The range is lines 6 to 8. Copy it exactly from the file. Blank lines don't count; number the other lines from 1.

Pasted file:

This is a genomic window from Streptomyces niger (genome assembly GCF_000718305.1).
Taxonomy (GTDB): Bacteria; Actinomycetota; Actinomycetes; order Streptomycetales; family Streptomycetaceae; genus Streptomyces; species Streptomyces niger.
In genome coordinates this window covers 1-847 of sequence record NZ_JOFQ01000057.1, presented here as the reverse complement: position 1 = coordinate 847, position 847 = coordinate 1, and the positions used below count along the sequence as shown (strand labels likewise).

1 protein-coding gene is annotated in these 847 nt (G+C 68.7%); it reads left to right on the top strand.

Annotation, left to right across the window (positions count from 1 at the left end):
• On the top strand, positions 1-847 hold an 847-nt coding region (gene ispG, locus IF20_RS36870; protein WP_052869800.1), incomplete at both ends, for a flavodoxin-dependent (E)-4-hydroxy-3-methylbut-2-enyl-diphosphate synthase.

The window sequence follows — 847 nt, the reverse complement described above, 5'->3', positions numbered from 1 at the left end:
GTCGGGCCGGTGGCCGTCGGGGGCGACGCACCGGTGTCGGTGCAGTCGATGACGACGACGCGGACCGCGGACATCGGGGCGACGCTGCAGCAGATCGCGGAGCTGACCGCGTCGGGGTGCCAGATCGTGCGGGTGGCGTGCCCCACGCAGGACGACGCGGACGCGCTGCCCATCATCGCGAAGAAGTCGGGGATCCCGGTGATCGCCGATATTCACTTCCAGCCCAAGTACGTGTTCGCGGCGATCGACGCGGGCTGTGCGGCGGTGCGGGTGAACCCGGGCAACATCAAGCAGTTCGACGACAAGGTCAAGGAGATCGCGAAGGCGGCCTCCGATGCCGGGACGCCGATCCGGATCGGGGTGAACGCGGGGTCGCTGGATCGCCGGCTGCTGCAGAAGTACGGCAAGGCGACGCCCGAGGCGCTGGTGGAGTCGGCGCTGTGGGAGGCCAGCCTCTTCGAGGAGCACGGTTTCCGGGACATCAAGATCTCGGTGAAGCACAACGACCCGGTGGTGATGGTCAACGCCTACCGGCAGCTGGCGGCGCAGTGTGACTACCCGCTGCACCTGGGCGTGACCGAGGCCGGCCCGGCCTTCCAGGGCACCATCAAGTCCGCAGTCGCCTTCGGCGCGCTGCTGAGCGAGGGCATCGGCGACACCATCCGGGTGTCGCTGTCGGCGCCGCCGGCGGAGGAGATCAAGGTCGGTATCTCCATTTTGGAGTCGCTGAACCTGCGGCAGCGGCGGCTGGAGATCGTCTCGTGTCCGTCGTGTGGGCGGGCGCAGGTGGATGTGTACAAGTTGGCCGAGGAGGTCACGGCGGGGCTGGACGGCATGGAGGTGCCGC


• On the top strand, positions 1-847 hold an 847-nt coding region (gene ispG, locus IF20_RS36870; protein WP_052869800.1), incomplete at both ends, for a flavodoxin-dependent (E)-4-hydroxy-3-methylbut-2-enyl-diphosphate synthase.

The window sequence follows — 847 nt, the reverse complement described above, 5'->3', positions numbered from 1 at the left end:
GTCGGGCCGGTGGCCGTCGGGGGCGACGCACCGGTGTCGGTGCAGTCGATGACGACGACGCGGACCGCGGACATCGGGGCGACGCTGCAGCAGATCGCGGAGCTGACCGCGTCGGGGTGCCAGATCGTGCGGGTGGCGTGCCCCACGCAGGACGACGCGGACGCGCTGCCCATCATCGCGAAGAAGTCGGGGATCCCGGTGATCGCCGATATTCACTTCCAGCCCAAGTACGTGTTCGCGGCGATCGACGCGGGCTGTGCGGCGGTGCGGGTGAACCCGGGCAACATCAAGCAGTTCGACGACAAGGTCAAGGAGATCGCGAAGGCGGCCTCCGATGCCGGGACGCCGATCCGGATCGGGGTGAACGCGGGGTCGCTGGATCGCCGGCTGCTGCAGAAGTACGGCAAGGCGACGCCCGAGGCGCTGGTGGAGTCGGCGCTGTGGGAGGCCAGCCTCTTCGAGGAGCACGGTTTCCGGGACATCAAGATCTCGGTGAAGCACAACGACCCGGTGGTGATGGTCAACGCCTACCGGCAGCTGGCGGCGCAGTGTGACTACCCGCTGCACCTGGGCGTGACCGAGGCCGGCCCGGCCTTCCAGGGCACCATCAAGTCCGCAGTCGCCTTCGGCGCGCTGCTGAGCGAGGGCATCGGCGACACCATCCGGGTGTCGCTGTCGGCGCCGCCGGCGGAGGAGATCAAGGTCGGTATCTCCATTTTGGAGTCGCTGAACCTGCGGCAGCGGCGGCTGGAGATCGTCTCGTGTCCGTCGTGTGGGCGGGCGCAGGTGGATGTGTACAAGTTGGCCGAGGAGGTCACGGCGGGGCTGGACGGCATGGAGGTGCCGC